Finance

House to vote on sweeping government funding bills next week

Rep. Rosa DeLauro (D-Conn.) addresses reporters during a press conference on Tuesday, May 17, 2022 to discuss legislation to improve production of baby formula as the national shortage continues.
Greg Nash
Rep. Rosa DeLauro (D-Conn.) addresses reporters during a press conference on Tuesday, May 17, 2022 to discuss legislation to improve production of baby formula as the national shortage continues.

The House will vote next week on more than half a trillion dollars in proposed spending to keep the government running as leaders work to pass their annual funding bills before lawmakers are set for recess next month.

The lower chamber is scheduled to take up six of its dozen annual spending bills next week to fund a list of agencies for fiscal 2023, including the departments of Housing and Urban Development, Transportation, Agriculture, Energy and Veterans Affairs as well as the Food and Drug Administration.

A source familiar with the process told The Hill the measures will be “packaged as one bill — coming up for a floor vote on the same day.”

It’s unclear when the remaining six bills will be brought up for a vote as leaders lock down timing, but House Majority Leader Steny Hoyer (D-Md.) said last month that the plan is to “put bills on the floor in July.”

The legislation, which House negotiators spent the last few weeks marking up before sending out of committee, is expected to pass the Democratic-led House. However, the bills — approved largely along party lines in committee — will likely look different after House and Senate leaders hash out an overall compromise on fiscal 2023 funding in the months ahead. 

In a statement on Monday, House Appropriations Committee Chairwoman Rosa DeLauro (D-Conn.) touted the bills as measures that would “help the middle class, working families, small businesses, and the vulnerable who work hard.”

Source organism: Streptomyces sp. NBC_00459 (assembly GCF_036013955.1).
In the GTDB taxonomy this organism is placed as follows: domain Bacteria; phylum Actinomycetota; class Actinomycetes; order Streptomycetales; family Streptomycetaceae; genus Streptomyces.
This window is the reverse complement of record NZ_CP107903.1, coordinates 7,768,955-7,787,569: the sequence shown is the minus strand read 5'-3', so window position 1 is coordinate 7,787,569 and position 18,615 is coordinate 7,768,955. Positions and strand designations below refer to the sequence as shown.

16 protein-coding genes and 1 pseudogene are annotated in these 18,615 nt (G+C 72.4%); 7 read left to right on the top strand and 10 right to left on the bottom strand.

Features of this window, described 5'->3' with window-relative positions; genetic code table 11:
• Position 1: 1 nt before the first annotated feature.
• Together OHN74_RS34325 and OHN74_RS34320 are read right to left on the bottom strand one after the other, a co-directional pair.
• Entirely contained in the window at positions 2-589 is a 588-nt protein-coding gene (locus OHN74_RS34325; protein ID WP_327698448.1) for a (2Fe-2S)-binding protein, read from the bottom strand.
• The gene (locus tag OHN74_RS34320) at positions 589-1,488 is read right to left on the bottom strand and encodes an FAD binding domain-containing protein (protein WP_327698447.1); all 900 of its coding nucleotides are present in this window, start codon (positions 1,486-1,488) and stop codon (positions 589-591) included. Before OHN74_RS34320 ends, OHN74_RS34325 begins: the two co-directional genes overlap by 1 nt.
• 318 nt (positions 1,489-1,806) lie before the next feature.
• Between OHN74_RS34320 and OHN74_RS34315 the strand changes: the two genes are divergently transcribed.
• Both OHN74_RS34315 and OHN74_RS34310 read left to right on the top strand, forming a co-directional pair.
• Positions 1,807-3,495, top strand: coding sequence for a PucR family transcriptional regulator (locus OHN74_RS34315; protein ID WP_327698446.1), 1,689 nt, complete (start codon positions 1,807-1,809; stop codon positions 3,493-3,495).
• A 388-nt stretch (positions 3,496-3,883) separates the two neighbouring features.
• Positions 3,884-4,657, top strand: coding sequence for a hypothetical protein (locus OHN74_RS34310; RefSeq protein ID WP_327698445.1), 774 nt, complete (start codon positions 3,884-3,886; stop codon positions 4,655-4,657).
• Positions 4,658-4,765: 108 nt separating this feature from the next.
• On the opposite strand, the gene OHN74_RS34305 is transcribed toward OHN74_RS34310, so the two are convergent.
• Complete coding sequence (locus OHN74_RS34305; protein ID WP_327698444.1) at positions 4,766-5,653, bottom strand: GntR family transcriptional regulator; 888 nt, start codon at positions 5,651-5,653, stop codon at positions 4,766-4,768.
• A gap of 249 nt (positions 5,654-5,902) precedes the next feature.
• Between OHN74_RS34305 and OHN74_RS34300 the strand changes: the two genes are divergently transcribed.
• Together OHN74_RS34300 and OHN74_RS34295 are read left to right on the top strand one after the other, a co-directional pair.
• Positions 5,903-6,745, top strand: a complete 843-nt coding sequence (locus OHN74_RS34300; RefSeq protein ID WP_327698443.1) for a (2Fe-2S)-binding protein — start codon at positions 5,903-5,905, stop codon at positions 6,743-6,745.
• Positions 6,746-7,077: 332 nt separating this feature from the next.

“We are committed to combating climate change, bolstering mental health services, supporting our Veterans, and building safer communities with less crime and violence and more security,” DeLauro said.

However, the legislation has seen pushback from Republicans over costs and what they have called a “liberal wish list,” with a lack of parity in defense and nondefense spending.

The Senate has yet to introduce any of its annual spending bills for fiscal 2023 as leaders struggle to come to an agreement on top-line numbers and defense spending, raising questions about when Congress will finish its messy appropriations work this year — if it does.

If lawmakers are unable to pass their appropriations bills by the cutoff date in late September, when current government funding is set to lapse, Congress can pass a continuing resolution allowing the government to temporarily remain funded at the prior year’s fiscal levels to buy time for a deal.

Last year, Congress passed three continuing resolutions to avert a shutdown before passing a $1.5 trillion spending omnibus package for fiscal 2022 in March.

But lawmakers are facing more of a time crunch this year, particularly as the pivotal midterm races loom in November and as the upper chamber’s top two negotiators, Senate Appropriations Committee Chairman Patrick Leahy (D-Vt.) and Vice Chairman Richard Shelby (R-Ala.), prepare to retire. 

Tags government funding Patrick Leahy Patrick Leahy Richard Shelby Rosa DeLauro Rosa DeLauro spending bills Steny Hoyer Steny Hoyer
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